The brief was written in support of plaintiff Patrick J. Collins. In it, the authors summarize the times the executive branch and independent agencies have been called upon to respond to economic crises, including in 2008 and 2009. They also illustrate how the Federal Reserve and Treasury are currently acting to help soften the economic blow of the COVID-19 pandemic. In such events, normal means of guaranteeing transparency and accountability are not regularly enforced, increasing chances of abuses of power. The agencies that made changes at the heart of the case represent such an abuse, the authors argue, and the courts should not shy away from.

“While broad discretion for the government to act in a time of crisis without litigious interference might be necessary, that does not mean the executive ought to be immune from any and all forms of legal accountability for unlawful actions forever after — especially those taken long after a crisis has faded,” Platt said. “Sadly, it seems likely that the current virus-driven economic crisis will not be our last. As the court turns this week to consider a case arising out of the last great economic crisis, we hope that it keeps the next one in mind.”

Platt’s work has been published in leading law journals and cited by the Eleventh Circuit Court. He teaches classes in contracts and securities regulation, and he has recently published research on the Securities and Exchange Commission illegally denying hearings to defendants and a “revolving door” between the agency and private law firms.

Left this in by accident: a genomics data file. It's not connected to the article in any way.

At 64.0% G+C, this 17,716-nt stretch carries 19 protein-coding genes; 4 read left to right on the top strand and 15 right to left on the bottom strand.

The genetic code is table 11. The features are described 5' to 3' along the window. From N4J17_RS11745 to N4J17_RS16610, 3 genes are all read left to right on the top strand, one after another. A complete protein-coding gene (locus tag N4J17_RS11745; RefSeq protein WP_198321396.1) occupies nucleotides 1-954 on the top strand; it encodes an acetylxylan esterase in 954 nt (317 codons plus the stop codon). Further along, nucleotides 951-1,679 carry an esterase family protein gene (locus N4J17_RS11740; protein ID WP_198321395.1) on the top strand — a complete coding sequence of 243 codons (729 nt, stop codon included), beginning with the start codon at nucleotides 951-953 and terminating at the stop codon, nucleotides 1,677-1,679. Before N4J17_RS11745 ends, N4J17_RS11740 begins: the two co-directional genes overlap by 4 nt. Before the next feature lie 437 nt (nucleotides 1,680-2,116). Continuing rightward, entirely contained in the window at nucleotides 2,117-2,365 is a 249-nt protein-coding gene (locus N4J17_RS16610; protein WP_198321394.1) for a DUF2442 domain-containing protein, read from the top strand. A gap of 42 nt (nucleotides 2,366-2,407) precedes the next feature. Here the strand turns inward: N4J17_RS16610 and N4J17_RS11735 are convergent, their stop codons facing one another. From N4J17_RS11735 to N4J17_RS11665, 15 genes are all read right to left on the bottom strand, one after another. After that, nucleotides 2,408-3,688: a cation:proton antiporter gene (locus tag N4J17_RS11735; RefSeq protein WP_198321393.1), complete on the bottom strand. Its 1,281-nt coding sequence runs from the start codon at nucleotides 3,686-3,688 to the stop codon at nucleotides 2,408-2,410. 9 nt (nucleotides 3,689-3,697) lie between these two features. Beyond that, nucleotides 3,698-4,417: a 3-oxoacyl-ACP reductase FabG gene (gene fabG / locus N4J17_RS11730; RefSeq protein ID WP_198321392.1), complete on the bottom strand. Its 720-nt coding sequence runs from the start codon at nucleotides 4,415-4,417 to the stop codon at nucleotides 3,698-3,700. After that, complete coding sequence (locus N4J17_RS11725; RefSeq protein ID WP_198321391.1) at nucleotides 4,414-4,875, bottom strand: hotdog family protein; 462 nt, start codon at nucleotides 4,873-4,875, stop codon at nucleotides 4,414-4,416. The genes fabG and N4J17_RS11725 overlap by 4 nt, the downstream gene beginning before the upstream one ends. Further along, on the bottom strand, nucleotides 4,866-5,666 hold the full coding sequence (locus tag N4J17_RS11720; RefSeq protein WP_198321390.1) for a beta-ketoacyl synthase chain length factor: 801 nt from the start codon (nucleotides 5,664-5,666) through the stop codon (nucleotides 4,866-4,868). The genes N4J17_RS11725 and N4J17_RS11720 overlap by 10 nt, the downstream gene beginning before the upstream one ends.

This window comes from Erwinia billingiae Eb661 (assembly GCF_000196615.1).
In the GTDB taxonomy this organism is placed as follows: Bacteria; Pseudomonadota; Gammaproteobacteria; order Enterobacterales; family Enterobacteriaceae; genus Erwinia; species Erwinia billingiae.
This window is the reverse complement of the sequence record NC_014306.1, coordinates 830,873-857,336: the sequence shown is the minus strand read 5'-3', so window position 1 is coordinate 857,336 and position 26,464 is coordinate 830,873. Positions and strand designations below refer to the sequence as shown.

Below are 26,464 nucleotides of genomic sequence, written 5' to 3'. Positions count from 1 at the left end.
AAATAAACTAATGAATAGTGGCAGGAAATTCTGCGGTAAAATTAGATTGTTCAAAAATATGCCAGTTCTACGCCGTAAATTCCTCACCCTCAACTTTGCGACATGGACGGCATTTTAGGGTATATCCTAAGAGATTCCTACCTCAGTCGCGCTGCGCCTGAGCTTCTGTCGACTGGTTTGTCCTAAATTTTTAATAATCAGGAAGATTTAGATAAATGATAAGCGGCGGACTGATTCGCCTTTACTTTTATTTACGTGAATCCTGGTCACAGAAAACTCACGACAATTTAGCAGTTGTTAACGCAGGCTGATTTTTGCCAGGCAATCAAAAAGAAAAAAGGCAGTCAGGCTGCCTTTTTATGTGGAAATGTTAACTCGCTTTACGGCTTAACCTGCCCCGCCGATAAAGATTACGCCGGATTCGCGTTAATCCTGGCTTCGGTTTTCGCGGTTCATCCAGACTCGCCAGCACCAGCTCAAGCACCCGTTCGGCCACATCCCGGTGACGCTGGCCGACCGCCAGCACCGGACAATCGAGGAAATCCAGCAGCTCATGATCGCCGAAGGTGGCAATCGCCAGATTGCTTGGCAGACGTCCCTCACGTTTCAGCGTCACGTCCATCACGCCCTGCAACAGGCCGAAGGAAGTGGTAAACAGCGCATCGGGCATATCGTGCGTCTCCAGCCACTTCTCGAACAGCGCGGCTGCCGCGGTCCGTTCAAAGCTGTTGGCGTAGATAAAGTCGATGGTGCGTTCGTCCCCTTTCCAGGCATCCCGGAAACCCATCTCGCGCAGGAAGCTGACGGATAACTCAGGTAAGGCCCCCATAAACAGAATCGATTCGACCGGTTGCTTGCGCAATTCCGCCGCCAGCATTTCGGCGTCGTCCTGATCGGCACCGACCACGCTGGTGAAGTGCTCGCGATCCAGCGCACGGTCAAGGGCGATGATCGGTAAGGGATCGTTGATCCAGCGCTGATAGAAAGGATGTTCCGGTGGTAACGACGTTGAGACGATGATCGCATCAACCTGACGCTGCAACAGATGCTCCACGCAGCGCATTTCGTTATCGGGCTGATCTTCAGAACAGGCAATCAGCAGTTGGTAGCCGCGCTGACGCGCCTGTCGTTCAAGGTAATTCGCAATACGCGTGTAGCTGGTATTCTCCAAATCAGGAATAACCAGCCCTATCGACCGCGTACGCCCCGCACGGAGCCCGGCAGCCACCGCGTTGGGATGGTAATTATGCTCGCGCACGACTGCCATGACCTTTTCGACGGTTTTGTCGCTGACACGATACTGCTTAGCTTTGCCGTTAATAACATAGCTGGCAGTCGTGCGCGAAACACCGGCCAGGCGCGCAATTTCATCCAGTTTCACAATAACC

To schedule an interview, contact Mike Krings at 785-864-8860, mkrings@ku.edu or @MikeKrings.

Floyd Bledsoe shares what life is like 5 years after exoneration; he’s still pushing for accountability for his wrongful murder conviction

Brynlee Alice Jean Bledsoe is still too young to know the significance, but someday she’ll understand that her middle names are in honor of two of the women who helped free her father from prison in 2015.

Brynlee, who will turn 2 next month, and her two big brothers are making the time pass by much more quickly for Floyd Scott Bledsoe than it did as he spent almost 16 years behind bars.

This Tuesday, Dec. 8, will mark five years since Bledsoe, now 43, was released from prison after DNA and other evidence proved he did not murder his 14-year-old sister-in-law in 1999.

In Kansas, kids who face criminal charges aren't getting the defense they need, report says

The National Juvenile Defender Center says Kansas needs a statewide system for training and assigning defense attorneys to work with children.

Most of Wichita attorney Trent Wetta’s clients fall between the ages of 14 and 17, but they can be as young as 10. They typically face misdemeanor charges, such as possession of marijuana or theft, or minor felony charges, like burglary.

It can prove tricky guiding a child through a criminal justice system made by adults with law degrees.